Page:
Elma's Grob says that in addition to updates to system security, SOSA Snapshot 3 also includes updates to system management, new reference backplanes, data at rest definition, updates to power requirements, and conformance methodology.

"Much better interoperability is achieved by building systems from a reduced number of fully defined VPX slot and module profiles," Grob says.

Related: SOSA open-systems standard gains momentum for embedded computing; snapshot 3 by April, 1.0 later this year

Because SOSA standards have not been finalized yet, industry is producing products that are developed in alignment with SOSA.

Pentek's Hosking says one such product is an OpenVPX backplane radio frequency (RF) and optical I/O board. One or both halves of the VPX P2 connectors are removed from the VPX backplane, and the backplane apertures accept housings for coaxial RF connectors and/or optical MT housings. This enables designers to configure one backplane to suit system needs.

"The nice thing about this concept is it allows a single backplane to be reconfigured by system integrator for different types of I/O," says Hosking. "[The] number of inputs and outputs, and different mixes of optical and RF signals. Each of the different configurations is specified within SOSA technical standard Snapshot 3."

Hosking continues, "Some other things that are required in real-time systems is timing signals. Ethernet is great for communications, but it doesn’t do well with low latency timing like synchronization signals and triggers. So, some new VITA module profiles allow different definitions of what's called 'user defined signals,' which are really not favored in SOSA. SOSA doesn't like 'user defined signals.' They'd prefer to have defined explicitly, and so SOSA requested a VITA profile be introduced that had general purpose LVDS pins for low latency signals."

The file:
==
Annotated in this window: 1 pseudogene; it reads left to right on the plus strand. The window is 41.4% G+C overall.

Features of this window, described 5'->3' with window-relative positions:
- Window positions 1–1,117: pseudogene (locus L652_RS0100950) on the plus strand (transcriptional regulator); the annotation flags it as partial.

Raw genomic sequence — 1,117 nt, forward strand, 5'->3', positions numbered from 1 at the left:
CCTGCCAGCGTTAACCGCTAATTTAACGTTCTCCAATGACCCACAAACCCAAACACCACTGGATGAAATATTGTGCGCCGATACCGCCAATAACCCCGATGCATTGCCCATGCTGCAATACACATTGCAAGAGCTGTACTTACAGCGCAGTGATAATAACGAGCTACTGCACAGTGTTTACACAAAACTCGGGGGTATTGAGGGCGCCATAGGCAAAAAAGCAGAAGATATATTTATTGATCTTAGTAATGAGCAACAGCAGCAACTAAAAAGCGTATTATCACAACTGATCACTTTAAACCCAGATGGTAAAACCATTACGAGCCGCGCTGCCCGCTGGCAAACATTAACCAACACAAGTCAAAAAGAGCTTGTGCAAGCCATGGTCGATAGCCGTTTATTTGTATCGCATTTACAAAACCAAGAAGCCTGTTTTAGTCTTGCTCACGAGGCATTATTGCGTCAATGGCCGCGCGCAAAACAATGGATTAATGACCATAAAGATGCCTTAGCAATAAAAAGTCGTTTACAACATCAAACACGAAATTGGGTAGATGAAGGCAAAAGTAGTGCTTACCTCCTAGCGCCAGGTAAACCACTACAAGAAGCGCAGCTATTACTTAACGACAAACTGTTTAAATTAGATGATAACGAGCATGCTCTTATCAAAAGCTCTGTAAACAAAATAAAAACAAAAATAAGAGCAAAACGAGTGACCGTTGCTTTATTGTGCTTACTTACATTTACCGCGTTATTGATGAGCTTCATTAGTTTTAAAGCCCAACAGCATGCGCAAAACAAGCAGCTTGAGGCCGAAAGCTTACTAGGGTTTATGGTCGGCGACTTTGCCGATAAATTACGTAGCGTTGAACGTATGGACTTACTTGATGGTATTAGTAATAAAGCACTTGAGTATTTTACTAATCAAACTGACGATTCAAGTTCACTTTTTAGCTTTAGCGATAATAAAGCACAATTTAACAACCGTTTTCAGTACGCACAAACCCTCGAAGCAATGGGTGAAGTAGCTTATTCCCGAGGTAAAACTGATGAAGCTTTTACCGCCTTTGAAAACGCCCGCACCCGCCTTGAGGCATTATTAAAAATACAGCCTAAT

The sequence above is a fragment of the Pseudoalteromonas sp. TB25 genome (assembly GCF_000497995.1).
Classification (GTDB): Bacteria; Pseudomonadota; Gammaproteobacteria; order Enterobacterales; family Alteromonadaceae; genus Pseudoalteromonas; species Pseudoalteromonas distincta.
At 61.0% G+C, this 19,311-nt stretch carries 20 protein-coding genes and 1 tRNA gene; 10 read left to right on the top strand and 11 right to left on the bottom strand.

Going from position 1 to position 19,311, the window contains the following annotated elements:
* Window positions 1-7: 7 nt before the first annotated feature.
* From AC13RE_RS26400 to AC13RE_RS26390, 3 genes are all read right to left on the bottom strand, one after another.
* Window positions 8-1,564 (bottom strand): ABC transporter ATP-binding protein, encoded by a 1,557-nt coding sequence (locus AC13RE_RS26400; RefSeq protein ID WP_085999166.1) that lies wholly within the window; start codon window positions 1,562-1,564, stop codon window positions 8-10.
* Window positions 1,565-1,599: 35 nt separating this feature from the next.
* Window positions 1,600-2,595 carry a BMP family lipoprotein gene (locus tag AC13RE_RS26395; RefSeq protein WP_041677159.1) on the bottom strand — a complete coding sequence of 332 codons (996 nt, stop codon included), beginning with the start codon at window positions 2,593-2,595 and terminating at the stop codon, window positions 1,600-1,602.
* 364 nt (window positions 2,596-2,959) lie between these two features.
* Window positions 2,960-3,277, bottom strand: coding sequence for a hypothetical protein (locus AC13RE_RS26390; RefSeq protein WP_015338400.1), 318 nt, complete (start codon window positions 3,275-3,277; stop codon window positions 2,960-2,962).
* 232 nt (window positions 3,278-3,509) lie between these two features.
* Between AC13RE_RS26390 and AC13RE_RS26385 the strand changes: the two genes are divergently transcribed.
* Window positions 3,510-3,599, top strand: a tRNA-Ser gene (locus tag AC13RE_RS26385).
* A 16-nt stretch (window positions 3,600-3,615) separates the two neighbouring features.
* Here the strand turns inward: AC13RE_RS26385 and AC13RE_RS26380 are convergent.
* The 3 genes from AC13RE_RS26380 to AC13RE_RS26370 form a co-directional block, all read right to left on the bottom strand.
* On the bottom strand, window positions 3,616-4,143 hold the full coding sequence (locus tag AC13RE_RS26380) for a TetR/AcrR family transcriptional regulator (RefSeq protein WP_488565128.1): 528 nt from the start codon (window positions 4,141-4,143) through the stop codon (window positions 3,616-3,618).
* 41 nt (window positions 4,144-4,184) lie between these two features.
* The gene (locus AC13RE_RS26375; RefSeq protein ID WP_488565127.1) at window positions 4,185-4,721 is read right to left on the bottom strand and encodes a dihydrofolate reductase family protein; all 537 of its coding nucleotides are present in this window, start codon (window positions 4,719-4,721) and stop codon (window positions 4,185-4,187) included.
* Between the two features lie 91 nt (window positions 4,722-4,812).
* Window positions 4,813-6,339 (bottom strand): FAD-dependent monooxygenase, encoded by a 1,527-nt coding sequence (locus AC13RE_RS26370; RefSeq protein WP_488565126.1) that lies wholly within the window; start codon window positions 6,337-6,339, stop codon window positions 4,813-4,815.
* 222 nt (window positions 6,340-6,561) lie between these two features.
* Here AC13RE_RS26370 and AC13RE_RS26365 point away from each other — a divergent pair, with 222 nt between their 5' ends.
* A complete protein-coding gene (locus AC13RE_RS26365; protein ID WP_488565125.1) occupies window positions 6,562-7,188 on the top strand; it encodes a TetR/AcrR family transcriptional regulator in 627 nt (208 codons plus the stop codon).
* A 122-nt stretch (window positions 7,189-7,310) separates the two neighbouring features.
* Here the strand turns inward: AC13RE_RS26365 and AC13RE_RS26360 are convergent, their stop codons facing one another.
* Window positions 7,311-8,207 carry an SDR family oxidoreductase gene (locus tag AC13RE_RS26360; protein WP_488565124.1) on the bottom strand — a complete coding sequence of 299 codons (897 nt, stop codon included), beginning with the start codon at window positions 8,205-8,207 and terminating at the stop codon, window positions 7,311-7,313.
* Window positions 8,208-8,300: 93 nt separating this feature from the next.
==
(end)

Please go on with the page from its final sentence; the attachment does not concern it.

Related: SOSA flexes its muscles, eyes common ground among open-systems standards for military embedded computing

While Kontron's Littlefield notes there aren't conformance policies listed in Snapshot 3, SOSA has drafted such a policy, and consortium members are defining details of the validation process. Any "procurable entity" for which suppliers want to claim SOSA conformance will need to pass that process once it is approved.

"SOSA standards are different than other standards," Littlefield says. "Like VITA standards, they don't have a strong conformance policy in that there's no enforcement activity - there's no enforcement agency that says ‘you to submit your products for review to make sure that it conforms with the standard.'"

The Open Group restricts membership in the SOSA Consortium to U.S. citizens, however, sanitized, non-classified recommendations for enhancements by SOSA can be passed along to VITA Standards Organization for consideration, and then SOSA can incorporate the new OpenVPX standards if appropriate.

The Open Group and the SOSA Consortium intend to complete SOSA Version 1.0 in January 2021 and publish the standard by mid-year. More information about SOSA and the Open Group is online at Listen to the webcast at®Tag=&sourcepage=register.

About the Author

Jamie Whitney

Jamie Whitney joined the staff of Military & Aerospace Electronics and Intelligent Aerospace. He brings seven years of print newspaper experience to the aerospace and defense electronics industry.

Whitney oversees editorial content for the Intelligent Aerospace Website, as well as produce news and features for Military & Aerospace Electronics, attend industry events, produce Webcasts, oversee print production of Military & Aerospace Electronics, and expand the Intelligent Aerospace and Military & Aerospace Electronics franchises with new and innovative content.